If you’re suffering from gastro, you will also need to ensure that you keep your fluids up. An electrolyte drink can be helpful to restore lost electrolytes. It can also be useful when visiting hot climates too.
Keep active (movement stimulates the bowels)
Sitting for ling periods while your travelling can wreak havoc on your bowels. Where you can try to get moving as much as possible. Wether it be hitting the streets to take in the local sights or hitting the hotel gym, the more you can get moving the better.
Keep up the fibre (fresh fruit and vegetables are great for this)
Kiwifruit, berries, pears, apples (skins on), banana & prunes are high in fibre which can help to get your bowels moving.
Vegetables rich in fibre include artichokes, spinach, broccoli, cauliflower, carrots and asparagus.
Whole grains breads and cereals, legumes and nuts and seeds are also good sources of fibre.
Don’t put IT off
Usually, the longer you avoid going to the toilet the worse the problem becomes. Go to the toilet when you get the opportunity and try and relax.
To avoid being 'caught short', always make sure you have some tissues with you.
Be conscious of food safety
Look out for hygiene signs in restaurants. If you are suspect about the hygiene go somewhere else. Avoid foods (especially meat, chicken, fish and dairy) that look like they have been sitting at room temperature for some time or have been undercooked. Make sure your food is piping hot or chilled.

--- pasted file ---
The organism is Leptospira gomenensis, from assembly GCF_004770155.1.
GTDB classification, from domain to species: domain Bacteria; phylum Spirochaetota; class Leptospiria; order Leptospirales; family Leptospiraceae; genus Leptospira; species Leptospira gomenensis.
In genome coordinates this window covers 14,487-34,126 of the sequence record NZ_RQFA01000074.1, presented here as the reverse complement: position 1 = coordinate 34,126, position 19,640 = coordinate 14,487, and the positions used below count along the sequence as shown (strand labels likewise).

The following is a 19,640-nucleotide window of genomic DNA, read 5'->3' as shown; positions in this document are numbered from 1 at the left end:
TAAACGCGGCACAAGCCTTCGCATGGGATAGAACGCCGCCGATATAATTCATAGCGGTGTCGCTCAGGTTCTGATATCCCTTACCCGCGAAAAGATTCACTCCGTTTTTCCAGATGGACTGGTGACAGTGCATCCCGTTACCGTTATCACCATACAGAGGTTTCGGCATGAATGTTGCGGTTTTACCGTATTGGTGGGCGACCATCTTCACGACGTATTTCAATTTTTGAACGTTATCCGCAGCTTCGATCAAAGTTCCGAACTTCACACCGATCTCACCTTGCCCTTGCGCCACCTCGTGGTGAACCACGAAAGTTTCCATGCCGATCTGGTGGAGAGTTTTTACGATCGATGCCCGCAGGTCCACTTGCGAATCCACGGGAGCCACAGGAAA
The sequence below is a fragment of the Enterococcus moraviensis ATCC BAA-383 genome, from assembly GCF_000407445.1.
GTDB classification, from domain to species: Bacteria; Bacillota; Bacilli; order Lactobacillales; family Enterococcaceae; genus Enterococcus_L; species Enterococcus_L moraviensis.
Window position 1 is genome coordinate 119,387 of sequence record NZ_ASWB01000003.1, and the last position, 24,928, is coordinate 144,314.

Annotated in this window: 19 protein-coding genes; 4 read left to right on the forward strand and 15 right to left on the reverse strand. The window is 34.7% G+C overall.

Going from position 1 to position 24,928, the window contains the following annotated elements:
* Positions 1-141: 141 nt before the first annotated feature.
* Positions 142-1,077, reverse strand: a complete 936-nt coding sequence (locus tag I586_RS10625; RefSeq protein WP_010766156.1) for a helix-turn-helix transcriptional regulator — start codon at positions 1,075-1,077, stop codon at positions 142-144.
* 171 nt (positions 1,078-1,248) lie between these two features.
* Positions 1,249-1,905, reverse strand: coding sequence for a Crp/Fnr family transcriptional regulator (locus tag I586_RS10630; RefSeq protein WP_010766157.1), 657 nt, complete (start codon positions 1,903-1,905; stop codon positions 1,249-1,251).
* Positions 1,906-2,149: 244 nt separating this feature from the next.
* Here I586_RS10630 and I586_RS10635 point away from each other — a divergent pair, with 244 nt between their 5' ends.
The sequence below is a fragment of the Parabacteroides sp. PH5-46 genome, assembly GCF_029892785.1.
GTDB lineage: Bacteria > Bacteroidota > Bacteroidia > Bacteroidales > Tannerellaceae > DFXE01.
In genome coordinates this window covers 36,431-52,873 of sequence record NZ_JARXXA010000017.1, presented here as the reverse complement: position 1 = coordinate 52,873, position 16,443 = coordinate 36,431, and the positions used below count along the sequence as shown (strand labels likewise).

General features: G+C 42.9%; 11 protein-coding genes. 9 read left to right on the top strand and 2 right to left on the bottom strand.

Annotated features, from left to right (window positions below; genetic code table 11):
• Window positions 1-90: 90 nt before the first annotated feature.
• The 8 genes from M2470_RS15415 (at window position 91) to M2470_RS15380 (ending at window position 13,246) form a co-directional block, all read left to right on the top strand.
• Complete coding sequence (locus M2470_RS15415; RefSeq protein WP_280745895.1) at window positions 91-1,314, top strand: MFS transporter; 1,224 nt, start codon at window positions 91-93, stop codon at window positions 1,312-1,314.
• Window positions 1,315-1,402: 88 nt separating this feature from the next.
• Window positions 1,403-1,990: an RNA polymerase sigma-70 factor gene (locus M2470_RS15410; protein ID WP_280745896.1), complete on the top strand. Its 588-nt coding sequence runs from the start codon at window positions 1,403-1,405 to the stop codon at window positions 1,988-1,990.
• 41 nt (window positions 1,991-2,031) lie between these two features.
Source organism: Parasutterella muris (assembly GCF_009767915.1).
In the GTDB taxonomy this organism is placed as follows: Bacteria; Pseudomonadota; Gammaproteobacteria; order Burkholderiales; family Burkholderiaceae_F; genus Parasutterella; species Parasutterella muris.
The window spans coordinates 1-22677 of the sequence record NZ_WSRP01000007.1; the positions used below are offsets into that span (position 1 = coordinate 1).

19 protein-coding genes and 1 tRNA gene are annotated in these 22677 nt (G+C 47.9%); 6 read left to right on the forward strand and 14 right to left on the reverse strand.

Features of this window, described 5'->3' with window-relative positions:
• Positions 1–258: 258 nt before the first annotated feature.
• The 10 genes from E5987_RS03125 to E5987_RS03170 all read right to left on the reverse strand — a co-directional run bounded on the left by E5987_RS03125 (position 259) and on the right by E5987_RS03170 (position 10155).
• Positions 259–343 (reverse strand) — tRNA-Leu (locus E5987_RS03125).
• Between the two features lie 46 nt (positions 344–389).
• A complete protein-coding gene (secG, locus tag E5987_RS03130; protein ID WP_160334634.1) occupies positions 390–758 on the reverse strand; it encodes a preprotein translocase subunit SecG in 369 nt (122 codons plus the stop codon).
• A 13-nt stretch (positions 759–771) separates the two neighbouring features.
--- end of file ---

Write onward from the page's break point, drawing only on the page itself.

Wash your hands regularly or use a hand sanitiser
When you are travelling you can come into contact all all sorts of things you mightn't back home.
If things don’t improve, seek medical help
If you are suffering from constipation and have found that none of the above tips have worked, it may pay to visit a local pharmacy to pick up a laxative. Laxatives should help to get your bowels moving within a few hours.
The same goes for if you’re suffering from a gastro bug causing vomiting and/or diarrhoea. Medications which can help to alleviate diarrhoea (such as imodium) and replace electrolytes (e.g gastrolyte, hydrolyte) can be helpful.
Alternatively, if you are going somewhere where you are unfamiliar with the language or unsure of whether you will be close to a pharmacy, take some of the above medications from home. It always pays to pack some of these in your medical kit ahead of time so you’re not caught short.
If you try to stick to your regular routine and eating habits, while still enjoying all the glorious cuisine in your destination has to offer, it is possible to still eat well while you’re travelling.
A note about the Author:
In a previous life, before ABC, Angela used to travel the globe for a large multinational food company. At times it often felt like she was out of NZ, more than she was in it! With so much travel, Angela experienced firsthand the pitfalls and juggle that comes with trying to eat and stay healthy when travelling. The good news is, that it can be done with a little planning.